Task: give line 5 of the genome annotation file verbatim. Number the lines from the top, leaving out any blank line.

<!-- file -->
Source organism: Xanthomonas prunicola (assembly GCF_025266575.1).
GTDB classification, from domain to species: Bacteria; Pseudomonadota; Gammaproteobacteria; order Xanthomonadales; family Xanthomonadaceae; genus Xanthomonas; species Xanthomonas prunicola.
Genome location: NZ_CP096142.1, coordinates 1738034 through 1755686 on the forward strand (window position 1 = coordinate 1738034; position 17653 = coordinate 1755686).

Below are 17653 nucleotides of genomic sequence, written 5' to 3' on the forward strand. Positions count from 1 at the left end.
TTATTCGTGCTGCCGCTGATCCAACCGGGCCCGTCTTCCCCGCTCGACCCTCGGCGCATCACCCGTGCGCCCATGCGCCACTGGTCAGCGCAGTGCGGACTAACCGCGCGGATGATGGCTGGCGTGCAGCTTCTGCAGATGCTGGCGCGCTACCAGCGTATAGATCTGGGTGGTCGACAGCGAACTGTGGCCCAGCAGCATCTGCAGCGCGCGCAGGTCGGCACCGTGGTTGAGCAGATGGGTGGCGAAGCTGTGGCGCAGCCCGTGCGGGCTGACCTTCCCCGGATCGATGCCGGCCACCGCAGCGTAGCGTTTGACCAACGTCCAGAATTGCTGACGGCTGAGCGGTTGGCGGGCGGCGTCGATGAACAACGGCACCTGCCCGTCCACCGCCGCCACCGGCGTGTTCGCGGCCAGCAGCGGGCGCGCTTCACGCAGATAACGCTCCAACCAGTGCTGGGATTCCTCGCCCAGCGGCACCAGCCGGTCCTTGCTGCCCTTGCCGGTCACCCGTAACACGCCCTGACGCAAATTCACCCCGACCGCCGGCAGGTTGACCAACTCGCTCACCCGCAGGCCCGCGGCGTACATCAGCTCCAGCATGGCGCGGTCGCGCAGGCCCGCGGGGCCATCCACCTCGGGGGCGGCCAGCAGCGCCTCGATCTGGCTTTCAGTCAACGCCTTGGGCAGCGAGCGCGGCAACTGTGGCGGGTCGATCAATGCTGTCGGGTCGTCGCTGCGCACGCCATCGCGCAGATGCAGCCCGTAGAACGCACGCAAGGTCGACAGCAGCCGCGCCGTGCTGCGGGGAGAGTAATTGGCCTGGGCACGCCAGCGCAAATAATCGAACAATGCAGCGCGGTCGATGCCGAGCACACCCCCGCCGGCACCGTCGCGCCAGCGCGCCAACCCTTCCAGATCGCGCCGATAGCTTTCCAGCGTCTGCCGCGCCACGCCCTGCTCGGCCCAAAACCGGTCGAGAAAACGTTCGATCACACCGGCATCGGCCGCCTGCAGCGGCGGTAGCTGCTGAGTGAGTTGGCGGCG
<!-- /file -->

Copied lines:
TTATTCGTGCTGCCGCTGATCCAACCGGGCCCGTCTTCCCCGCTCGACCCTCGGCGCATCACCCGTGCGCCCATGCGCCACTGGTCAGCGCAGTGCGGACTAACCGCGCGGATGATGGCTGGCGTGCAGCTTCTGCAGATGCTGGCGCGCTACCAGCGTATAGATCTGGGTGGTCGACAGCGAACTGTGGCCCAGCAGCATCTGCAGCGCGCGCAGGTCGGCACCGTGGTTGAGCAGATGGGTGGCGAAGCTGTGGCGCAGCCCGTGCGGGCTGACCTTCCCCGGATCGATGCCGGCCACCGCAGCGTAGCGTTTGACCAACGTCCAGAATTGCTGACGGCTGAGCGGTTGGCGGGCGGCGTCGATGAACAACGGCACCTGCCCGTCCACCGCCGCCACCGGCGTGTTCGCGGCCAGCAGCGGGCGCGCTTCACGCAGATAACGCTCCAACCAGTGCTGGGATTCCTCGCCCAGCGGCACCAGCCGGTCCTTGCTGCCCTTGCCGGTCACCCGTAACACGCCCTGACGCAAATTCACCCCGACCGCCGGCAGGTTGACCAACTCGCTCACCCGCAGGCCCGCGGCGTACATCAGCTCCAGCATGGCGCGGTCGCGCAGGCCCGCGGGGCCATCCACCTCGGGGGCGGCCAGCAGCGCCTCGATCTGGCTTTCAGTCAACGCCTTGGGCAGCGAGCGCGGCAACTGTGGCGGGTCGATCAATGCTGTCGGGTCGTCGCTGCGCACGCCATCGCGCAGATGCAGCCCGTAGAACGCACGCAAGGTCGACAGCAGCCGCGCCGTGCTGCGGGGAGAGTAATTGGCCTGGGCACGCCAGCGCAAATAATCGAACAATGCAGCGCGGTCGATGCCGAGCACACCCCCGCCGGCACCGTCGCGCCAGCGCGCCAACCCTTCCAGATCGCGCCGATAGCTTTCCAGCGTCTGCCGCGCCACGCCCTGCTCGGCCCAAAACCGGTCGAGAAAACGTTCGATCACACCGGCATCGGCCGCCTGCAGCGGCGGTAGCTGCTGAGTGAGTTGGCGGCG